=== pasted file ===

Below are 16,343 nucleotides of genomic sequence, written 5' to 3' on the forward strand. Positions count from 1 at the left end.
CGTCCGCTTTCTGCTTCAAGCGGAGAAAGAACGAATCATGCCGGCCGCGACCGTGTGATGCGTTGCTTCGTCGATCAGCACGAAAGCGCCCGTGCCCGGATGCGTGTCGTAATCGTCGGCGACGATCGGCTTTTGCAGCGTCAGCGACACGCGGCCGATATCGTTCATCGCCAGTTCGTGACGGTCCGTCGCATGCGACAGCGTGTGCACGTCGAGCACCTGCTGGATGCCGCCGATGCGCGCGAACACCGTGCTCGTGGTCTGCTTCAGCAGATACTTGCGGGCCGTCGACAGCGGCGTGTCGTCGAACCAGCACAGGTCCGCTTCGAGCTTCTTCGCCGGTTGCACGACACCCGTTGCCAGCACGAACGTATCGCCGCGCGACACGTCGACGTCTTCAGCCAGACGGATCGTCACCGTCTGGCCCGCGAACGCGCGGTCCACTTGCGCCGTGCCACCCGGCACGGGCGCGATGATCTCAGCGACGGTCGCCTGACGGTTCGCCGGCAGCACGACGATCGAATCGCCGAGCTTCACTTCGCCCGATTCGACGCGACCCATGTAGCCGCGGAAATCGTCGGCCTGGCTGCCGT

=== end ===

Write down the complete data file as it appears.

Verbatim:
Below are 16,343 nucleotides of genomic sequence, written 5' to 3' on the forward strand. Positions count from 1 at the left end.
CGTCCGCTTTCTGCTTCAAGCGGAGAAAGAACGAATCATGCCGGCCGCGACCGTGTGATGCGTTGCTTCGTCGATCAGCACGAAAGCGCCCGTGCCCGGATGCGTGTCGTAATCGTCGGCGACGATCGGCTTTTGCAGCGTCAGCGACACGCGGCCGATATCGTTCATCGCCAGTTCGTGACGGTCCGTCGCATGCGACAGCGTGTGCACGTCGAGCACCTGCTGGATGCCGCCGATGCGCGCGAACACCGTGCTCGTGGTCTGCTTCAGCAGATACTTGCGGGCCGTCGACAGCGGCGTGTCGTCGAACCAGCACAGGTCCGCTTCGAGCTTCTTCGCCGGTTGCACGACACCCGTTGCCAGCACGAACGTATCGCCGCGCGACACGTCGACGTCTTCAGCCAGACGGATCGTCACCGTCTGGCCCGCGAACGCGCGGTCCACTTGCGCCGTGCCACCCGGCACGGGCGCGATGATCTCAGCGACGGTCGCCTGACGGTTCGCCGGCAGCACGACGATCGAATCGCCGAGCTTCACTTCGCCCGATTCGACGCGACCCATGTAGCCGCGGAAATCGTCGGCCTGGCTGCCGT